Tell A Tale in 500 Words

Old Age By Jacqui Robinson

‘I’m cold, lonely, bored and I miss you so much my love’. If Jim held the framed photograph very close to his face he could just about see a picture of his beloved wife. He rose, slowly from his favourite arm chair, where he spent most of his time slumped in front of the TV. He shuffled along the hallway to the kitchen, muttering to himself, touching the walls for support as he went.

He pulled a frozen meal from the freezer and placed it in the microwave. He took a plate from the cupboard and turned the hot meal onto a plate. Some went on the plate, some went on the floor. He stayed in the kitchen to eat his meal, standing up. He’d tried to carry it into the dining room where they used to have their meals, but he found it difficult to walk and carry the plate so he now stayed in the kitchen.

It was cold in the London flat; the central heating wasn’t working for some reason. As he couldn’t see very well anymore and as he didn’t have anyone to help him sort it out, it stayed off. It had been mild, but as winter approached the days were getting shorter and the temperature was dropping. The darkness, loneliness and cold were taking over.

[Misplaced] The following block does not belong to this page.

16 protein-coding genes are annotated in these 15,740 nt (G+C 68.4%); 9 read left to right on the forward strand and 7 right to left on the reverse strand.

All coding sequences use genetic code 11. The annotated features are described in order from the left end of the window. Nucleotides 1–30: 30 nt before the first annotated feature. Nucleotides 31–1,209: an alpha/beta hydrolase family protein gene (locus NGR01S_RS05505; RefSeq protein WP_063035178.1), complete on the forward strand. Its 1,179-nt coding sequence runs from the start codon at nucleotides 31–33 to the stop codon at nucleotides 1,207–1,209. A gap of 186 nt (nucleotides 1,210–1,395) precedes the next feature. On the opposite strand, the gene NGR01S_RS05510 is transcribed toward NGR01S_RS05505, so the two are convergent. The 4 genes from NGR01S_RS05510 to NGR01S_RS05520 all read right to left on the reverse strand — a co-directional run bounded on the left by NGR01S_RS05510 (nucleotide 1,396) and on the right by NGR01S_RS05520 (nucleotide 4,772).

In Madrid, Emilio rose from his chair and stretched. His grandchildren had woken him from a short nap and were tugging on his arms imploring him to come and play. ‘Later, later’ he said, ‘I have to help your Mum first’. He walked steadily to the kitchen, a short, stout elderly gentleman, brown and wrinkled by the sun, but fit as a flea with a wicked twinkle in his eye.

‘I’ll lay the table’ he said to his daughter, ‘that smells wonderful, as usual, your Mamma taught you well’. Emilio called out to his son-in-law and the children. Gradually they all appeared and joined him and his daughter at the table. They held hands and he gave thanks for the food and the family around him and they ate.

With all the windows open, light flooded in and the sound and warmth of three generations filled the air.

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